The United Arab Emirates announced for the first time today a tax on business profits.
The UAE Ministry of Finance said the "federal corporate tax on business profits” will come into effect for fiscal years after June 2023. Profits will be taxed at a rate of 9%. However, the tax rate will be 0% for profits below 375,000 Emirati dirhams ($102,000). The latter rate aims to “support small businesses and startups,” the ministry said in a press release.
The tax was inspired by the Organization for Economic Cooperation and Development’s Base Erosion and Profit Shifting project. The initiative by the Paris-based intergovernmental economic body aims to support international cooperation on reducing tax evasion.
The introduction of the tax constitutes a major fiscal shift for the UAE. The Gulf state does not have a corporate tax rate at present, which is a major reason so many international companies are based there.
At the same time, the Emirates has been accused of a lack of transparency. The leaked documents known as the Pandora Papers indicated that criminals have hidden millions in the country.
The introduction of the tax could make the Emirates less attractive to large businesses in general.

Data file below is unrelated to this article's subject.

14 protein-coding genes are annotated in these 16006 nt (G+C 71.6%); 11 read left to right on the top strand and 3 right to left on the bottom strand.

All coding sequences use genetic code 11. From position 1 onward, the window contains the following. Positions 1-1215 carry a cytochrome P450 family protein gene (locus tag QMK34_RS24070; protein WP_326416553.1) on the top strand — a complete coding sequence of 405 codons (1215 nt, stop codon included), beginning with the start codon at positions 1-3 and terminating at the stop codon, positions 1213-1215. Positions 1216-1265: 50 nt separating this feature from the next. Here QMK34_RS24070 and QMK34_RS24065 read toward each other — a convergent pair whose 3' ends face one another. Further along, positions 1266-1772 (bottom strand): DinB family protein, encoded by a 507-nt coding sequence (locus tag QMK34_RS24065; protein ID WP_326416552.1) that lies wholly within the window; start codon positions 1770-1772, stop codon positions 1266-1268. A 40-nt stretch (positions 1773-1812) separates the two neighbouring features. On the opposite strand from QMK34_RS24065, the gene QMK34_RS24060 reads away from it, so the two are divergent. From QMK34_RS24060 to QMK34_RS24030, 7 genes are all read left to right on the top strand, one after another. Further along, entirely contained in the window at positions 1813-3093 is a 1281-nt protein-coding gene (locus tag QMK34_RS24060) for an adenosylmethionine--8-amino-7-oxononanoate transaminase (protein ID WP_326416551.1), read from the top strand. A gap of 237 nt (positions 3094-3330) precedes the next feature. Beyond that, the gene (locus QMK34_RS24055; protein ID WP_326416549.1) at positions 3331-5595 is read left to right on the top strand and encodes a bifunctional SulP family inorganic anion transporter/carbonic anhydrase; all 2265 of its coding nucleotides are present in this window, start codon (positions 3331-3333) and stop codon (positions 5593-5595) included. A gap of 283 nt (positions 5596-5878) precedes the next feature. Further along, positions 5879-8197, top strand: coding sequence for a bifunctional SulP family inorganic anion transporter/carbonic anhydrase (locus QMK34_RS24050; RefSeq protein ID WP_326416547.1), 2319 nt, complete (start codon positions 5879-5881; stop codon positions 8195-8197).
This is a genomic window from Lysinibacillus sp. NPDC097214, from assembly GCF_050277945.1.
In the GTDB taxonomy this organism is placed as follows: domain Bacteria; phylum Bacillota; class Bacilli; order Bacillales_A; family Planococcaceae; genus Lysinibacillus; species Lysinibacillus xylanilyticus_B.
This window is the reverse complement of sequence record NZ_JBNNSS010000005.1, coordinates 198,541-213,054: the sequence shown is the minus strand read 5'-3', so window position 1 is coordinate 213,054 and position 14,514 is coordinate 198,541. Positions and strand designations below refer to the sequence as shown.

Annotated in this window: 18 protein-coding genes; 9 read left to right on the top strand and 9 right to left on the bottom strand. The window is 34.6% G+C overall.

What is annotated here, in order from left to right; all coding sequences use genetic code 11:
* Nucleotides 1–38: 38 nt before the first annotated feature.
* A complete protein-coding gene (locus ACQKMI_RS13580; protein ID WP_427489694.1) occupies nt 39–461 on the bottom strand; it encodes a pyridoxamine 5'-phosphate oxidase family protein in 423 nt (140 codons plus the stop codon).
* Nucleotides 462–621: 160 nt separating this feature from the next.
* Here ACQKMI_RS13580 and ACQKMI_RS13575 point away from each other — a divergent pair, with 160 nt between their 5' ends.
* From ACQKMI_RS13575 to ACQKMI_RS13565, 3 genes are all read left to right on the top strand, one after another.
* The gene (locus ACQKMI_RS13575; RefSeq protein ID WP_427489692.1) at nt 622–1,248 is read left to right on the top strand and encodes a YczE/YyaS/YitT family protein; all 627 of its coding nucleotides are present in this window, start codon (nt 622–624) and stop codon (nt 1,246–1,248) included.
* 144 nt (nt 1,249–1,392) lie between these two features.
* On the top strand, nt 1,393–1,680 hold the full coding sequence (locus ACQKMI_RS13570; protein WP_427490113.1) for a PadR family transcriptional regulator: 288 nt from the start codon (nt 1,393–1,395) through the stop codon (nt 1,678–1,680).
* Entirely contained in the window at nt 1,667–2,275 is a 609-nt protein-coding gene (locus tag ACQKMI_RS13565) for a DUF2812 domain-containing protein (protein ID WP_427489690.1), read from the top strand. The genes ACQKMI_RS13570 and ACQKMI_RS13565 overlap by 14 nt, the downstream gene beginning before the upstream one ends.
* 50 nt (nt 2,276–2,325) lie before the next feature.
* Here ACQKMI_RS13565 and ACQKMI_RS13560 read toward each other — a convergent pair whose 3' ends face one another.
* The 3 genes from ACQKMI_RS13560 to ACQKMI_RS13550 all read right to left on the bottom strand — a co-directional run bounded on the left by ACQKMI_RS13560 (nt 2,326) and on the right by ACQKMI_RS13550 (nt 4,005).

One DC-based expert said the tax is part of a wider trend in Gulf Cooperation Council (GCC) member states as they aim to diversify their economies away from oil.
“We are seeing new taxes across the GCC as part of a diversification effort," Karen Young, director of the Economics and Energy Program at the Middle East Institute, told Al-Monitor. “There is a revenue to spending gap that higher oil prices isn’t helping for now.”
The tax will help the UAE balance its fiscal budget and pay for services, according to Young. She said retail operations “will carry the heaviest tax burden” as they are already subject to a value-added tax.
The ministry said they will release further guidance on the new tax in the middle of 2022. The law will reportedly allow credit for foreign taxes paid, meaning UAE-based entities will not be subject to double taxation.